BEFORE AND AFTER
Two new books bring passion and pain to the voluntary euthanasia debate, writes Miriam Cosic
When I was writing a book about voluntary euthanasia in the early 2000s, I was surprised by what I found. Though my brief was to examine even-handedly both sides of the debate about legalisation, I presumed that I personally would, one way or another, take my own life if it became physically intolerable. So, I discovered, did more than 80 per cent of Australians, based on regular polls.
That was borne out in conversations with everyone from friends at dinner parties to the lady at the newsagent where I bought my printing paper. The devoutly religious didn’t figure in my circle of acquaintance.
As I progressed, however, I began to waver. And so did the people whom I presented with alternative ways of looking at the matter. On the one hand, for example, there was the hypocrisy of law forbidding what a significant proportion of doctors discreetly did. When George V died of cancer, the royal physician hastened the end with an injection of morphine: with the assent of Queen Mary and the Prince of Wales and in time for the august The Times, and not the racy evening papers, to carry the news. The details were classified for 50 years.
On the other hand there was the “prescriptive force of the law”, a view of law as something that sets the highest standards, even if they can’t always be met. This solution had worked well in The Netherlands until voluntary euthanasia was legalised. An age-old accommodation called “gedogan”, which turns a blind eye to law when pragmatism demands it, had allowed Dutch society to overcome religious persecution and tolerate everything from marijuana use to open prostitution, to become the tolerant and immensely practical society it was.
Surprisingly perhaps, Catholic nursing homes and doctors commonly offer terminal sedation in Australia: a high enough dose of painkillers to put patients into a coma, which would, in the absence of hydration and support of the airwaves, relatively quickly result in death. The Catholic doctrine of “double effect” — death not as the aim but as the side-effect of alleviating suffering — left both religious law and the law of the land intact.
Time spent researching the book in The Netherlands showed me that Dutch psychology and social expectations offered little modelling for us in Australia. Anti-euthanasia doctors and politicians, for example, would often preface remarks with expressions of respect for the compassion of their pro-euthanasia colleagues. In Australia, the religious, who formed the bulk of opposition to voluntary euthanasia, were disgusted by their opponents and voiced it loudly. “Debate” was rancorous.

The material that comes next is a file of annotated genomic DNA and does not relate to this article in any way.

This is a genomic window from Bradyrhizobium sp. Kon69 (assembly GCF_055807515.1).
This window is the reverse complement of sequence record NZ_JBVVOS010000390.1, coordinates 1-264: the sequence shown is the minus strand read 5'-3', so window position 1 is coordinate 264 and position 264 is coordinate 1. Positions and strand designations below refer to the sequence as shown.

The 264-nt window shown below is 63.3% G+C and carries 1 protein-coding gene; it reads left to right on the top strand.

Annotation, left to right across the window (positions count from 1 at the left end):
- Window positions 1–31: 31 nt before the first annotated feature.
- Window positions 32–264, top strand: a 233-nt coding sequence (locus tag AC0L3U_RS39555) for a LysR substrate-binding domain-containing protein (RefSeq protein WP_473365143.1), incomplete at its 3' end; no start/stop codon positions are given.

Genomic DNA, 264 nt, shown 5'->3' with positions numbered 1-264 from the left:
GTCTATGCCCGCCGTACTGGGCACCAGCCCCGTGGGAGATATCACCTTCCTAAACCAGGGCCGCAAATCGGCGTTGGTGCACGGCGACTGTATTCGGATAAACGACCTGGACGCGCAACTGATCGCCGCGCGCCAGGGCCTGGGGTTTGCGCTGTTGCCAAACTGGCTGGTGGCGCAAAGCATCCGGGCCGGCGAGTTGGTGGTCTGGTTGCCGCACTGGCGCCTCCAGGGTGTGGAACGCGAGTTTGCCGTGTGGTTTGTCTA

Other things occurred to me, such as the class aspect of the question. Upper-middle-class people were more likely to have doctors among their family and friends: people more likely to take the professional and personal risk of breaking the law, in extremis, for people they love. In The Netherlands too, people still had family doctors they had known for years, forming mutual ties of trust across class and cultural cleavages, whereas neoliberalism in Australia had turned healthcare into a conveyor-belt system of clinics with a roster of doctors who might or might not care so intensely about the person sitting across the desk.
These were just some of the many complicating factors that arose as I researched my book, and made the writing of it less a journalistic exercise in objectivity and more a profound search for legal and moral answers.
Rodney Syme has no such ambivalence. Unlike the nothing-to-lose Philip Nitschke, an outsider who has been at the forefront of the public campaign for legalisation, Syme is a member of the Melbourne establishment: elegant, handsome, well-spoken, a respected urologist who has repeatedly broken the law to help patients end their suffering. Each time he has formally reported his conduct to the coroner. Each time the coroner has found his conduct appropriate and recommended no legal action be taken against him.
Syme’s new book, Time to Die, is a summation of eight decades of accumulated wisdom, 50 of them exposed to the terrible suffering of patients in his area of expertise. Over the years, he taught himself the skills of a counsellor so he could listen properly to his patients’ needs and not bury them under layers of ethical custom and medical procedure. He learned that physical pain was often the least of it, that existential and social suffering was even more unbearable: loss of dignity and control, loneliness, fear of being a burden, physical loss of the ability to communicate. “Locked in” syndrome is a horror even to contemplate.
In his previous book, A Good Death, Syme made a strong and careful argument in favour of assisted death. The new one is more personal, more philosophical, more lyrical, and so more powerful. Only the most strictly devout would
Polls suggest most Australians support voluntary euthanasia; Nikki Gemmell with her mother Elayn in 1981, right; Rodney Syme, far right